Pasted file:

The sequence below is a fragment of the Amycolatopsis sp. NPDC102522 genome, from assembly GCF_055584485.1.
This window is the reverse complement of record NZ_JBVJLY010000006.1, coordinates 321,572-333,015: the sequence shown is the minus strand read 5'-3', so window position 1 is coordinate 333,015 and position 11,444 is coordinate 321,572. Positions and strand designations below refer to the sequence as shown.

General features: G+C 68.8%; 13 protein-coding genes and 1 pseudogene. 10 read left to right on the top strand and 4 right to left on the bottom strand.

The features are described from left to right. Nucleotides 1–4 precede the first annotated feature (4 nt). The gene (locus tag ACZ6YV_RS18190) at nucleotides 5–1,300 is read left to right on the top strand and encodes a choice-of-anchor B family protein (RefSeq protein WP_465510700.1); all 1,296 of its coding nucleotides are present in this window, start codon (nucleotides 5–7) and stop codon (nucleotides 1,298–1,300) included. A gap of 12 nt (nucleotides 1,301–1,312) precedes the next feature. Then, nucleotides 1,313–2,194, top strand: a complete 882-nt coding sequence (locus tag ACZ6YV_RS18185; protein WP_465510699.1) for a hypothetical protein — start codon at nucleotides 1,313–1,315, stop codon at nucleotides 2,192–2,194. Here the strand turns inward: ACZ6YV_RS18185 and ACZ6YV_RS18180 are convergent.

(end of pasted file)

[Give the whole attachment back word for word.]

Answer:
The sequence below is a fragment of the Amycolatopsis sp. NPDC102522 genome, from assembly GCF_055584485.1.
This window is the reverse complement of record NZ_JBVJLY010000006.1, coordinates 321,572-333,015: the sequence shown is the minus strand read 5'-3', so window position 1 is coordinate 333,015 and position 11,444 is coordinate 321,572. Positions and strand designations below refer to the sequence as shown.

General features: G+C 68.8%; 13 protein-coding genes and 1 pseudogene. 10 read left to right on the top strand and 4 right to left on the bottom strand.

The features are described from left to right. Nucleotides 1–4 precede the first annotated feature (4 nt). The gene (locus tag ACZ6YV_RS18190) at nucleotides 5–1,300 is read left to right on the top strand and encodes a choice-of-anchor B family protein (RefSeq protein WP_465510700.1); all 1,296 of its coding nucleotides are present in this window, start codon (nucleotides 5–7) and stop codon (nucleotides 1,298–1,300) included. A gap of 12 nt (nucleotides 1,301–1,312) precedes the next feature. Then, nucleotides 1,313–2,194, top strand: a complete 882-nt coding sequence (locus tag ACZ6YV_RS18185; protein WP_465510699.1) for a hypothetical protein — start codon at nucleotides 1,313–1,315, stop codon at nucleotides 2,192–2,194. Here the strand turns inward: ACZ6YV_RS18185 and ACZ6YV_RS18180 are convergent.